Case Study: Dizziness in a 42-year-old man
You receive sign-out from a colleague in the emergency department, and one of the patients is a 42-year-old man who came in for vertigo. His workup, including a CT scan, is negative and he is discharged home with a diagnosis of peripheral vertigo. He has been given meclizine, which helped, and is just waiting for a ride. The nurse later comes to you, asking you to check on him because he is having a lot of trouble walking. He tells you that he has had 6 hours of constant vertigo that is worse with head motion and better with his eyes closed. He vomited twice but has no headache, abdominal pain, or other complaints.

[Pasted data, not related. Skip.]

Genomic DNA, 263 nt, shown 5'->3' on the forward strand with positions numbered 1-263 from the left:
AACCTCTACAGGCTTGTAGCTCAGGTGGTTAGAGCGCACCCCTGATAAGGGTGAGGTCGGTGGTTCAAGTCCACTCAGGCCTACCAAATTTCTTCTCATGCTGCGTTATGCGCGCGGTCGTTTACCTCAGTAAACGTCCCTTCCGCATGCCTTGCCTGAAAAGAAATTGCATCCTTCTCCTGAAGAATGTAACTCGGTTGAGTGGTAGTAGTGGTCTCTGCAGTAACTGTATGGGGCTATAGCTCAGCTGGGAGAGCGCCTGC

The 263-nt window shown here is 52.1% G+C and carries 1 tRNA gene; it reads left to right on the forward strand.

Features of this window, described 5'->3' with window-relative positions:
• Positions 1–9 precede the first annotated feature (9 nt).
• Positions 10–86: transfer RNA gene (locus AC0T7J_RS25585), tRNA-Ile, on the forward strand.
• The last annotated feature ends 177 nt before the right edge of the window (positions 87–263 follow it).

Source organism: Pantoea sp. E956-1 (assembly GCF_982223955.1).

Vital signs are all normal. He is having trouble walking due to vertigo/ataxia. He also has trouble performing an extra-ocular movement exam because he says it makes him dizzy. You think that you note nystagmus, but he cannot keep his eye focused long enough for you to feel confident in your examination.
His CT scan is shown below.
What does the CT show?
What if any other evaluation should you consider before discharge home?
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